PC leader Jim Prentice told the NDP's Rachel Notley that, "I know that math is difficult," while arguing with her about her party's proposed tax rate during the April leaders' debate. Not only did Prentice infuriate much of the audience for being condescending, but some of his own math was wrong.

10. #PeopleLikeNenshi

Conservative MP Jason Kenney faced major backlash for his word choice when he criticized Calgary Mayor Naheed Nenshi in October. Nenshi had spoken out against the Conservatives' stance on the niqab ban in advance of the federal election, and Kenney responded by saying, "it seems to me that it’s the mayor and people like him who are politicizing [the niqab ban]."

Nenshi tweeted, "'People like me,' eh? Let's just assume @Jkenney means 'thoughtful people,' shall we?" Others accused the MP of racism.

Kenney has said that any suggestions his comments were related to race or religion were "completely ridiculous."

9. Don't "accidentally" elect the NDP

Wildrose leader Brian Jean reached out to PC supporters in advance of the spring's provincial election, to caution them against vote-splitting. The worst thing, he said, would be to "accidentally" elect the NDP. Voters later elected Rachel Notley's party to a majority — most likely on purpose.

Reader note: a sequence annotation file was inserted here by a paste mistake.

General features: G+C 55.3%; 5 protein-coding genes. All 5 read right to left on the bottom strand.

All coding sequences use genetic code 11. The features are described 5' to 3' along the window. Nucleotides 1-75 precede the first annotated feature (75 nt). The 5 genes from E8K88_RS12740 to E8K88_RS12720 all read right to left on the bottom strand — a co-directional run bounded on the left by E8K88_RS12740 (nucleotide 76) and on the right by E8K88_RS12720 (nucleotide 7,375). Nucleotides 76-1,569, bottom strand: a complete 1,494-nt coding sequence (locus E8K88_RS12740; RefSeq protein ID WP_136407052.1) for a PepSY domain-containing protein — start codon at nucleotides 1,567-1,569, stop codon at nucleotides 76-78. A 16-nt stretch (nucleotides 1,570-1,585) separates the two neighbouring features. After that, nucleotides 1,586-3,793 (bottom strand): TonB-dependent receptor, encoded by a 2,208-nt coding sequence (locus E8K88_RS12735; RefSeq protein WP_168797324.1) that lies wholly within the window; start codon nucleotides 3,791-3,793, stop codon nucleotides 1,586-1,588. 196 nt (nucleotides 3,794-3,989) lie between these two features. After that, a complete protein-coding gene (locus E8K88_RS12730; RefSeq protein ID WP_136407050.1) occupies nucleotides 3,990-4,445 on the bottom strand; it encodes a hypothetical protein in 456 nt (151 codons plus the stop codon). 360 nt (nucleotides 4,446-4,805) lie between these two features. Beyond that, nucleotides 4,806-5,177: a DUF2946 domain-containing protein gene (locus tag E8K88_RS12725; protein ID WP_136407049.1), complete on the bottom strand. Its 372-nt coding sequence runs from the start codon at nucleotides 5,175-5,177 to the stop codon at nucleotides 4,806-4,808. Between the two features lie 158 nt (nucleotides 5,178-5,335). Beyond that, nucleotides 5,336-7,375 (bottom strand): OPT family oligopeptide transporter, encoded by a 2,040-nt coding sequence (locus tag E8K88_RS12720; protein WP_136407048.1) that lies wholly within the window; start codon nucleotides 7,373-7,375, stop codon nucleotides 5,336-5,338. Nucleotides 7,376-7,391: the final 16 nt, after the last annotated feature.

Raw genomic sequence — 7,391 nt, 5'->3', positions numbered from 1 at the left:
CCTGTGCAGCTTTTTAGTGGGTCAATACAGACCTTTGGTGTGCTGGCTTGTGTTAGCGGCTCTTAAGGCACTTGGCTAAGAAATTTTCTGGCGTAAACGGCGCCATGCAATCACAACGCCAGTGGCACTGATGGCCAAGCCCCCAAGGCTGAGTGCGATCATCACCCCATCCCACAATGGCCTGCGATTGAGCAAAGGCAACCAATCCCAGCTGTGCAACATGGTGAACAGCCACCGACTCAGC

8. Transphobic trustee?

Edmonton Catholic School Board trustee Larry Kowalczyk shocked a number of parents after saying that transgender people have a "mental disorder." Education Minister Dave Eggen found the trustee's comments "disturbing" and a number of parents spoke out against Kowalczyk's remarks, calling them "offensive."

Unlike most politicians on this list, Kowalczyk has defended his comments.

7. Spy camera

Former Conservative MP Peter Goldring has made the news for a number of bizarre statements over the years. However, his most surprising comment might have been in March, when he shared that he carries a secret video camera in the form of a pen at all times.

Goldring wasn't entirely clear on how often he lets people know it's recording, in an interview with CBC News.

When a reporter asked him if he notifies people that it's taping, he responded, "I think that you'd want to have a reason for it, and possibly, most of the time let the person know."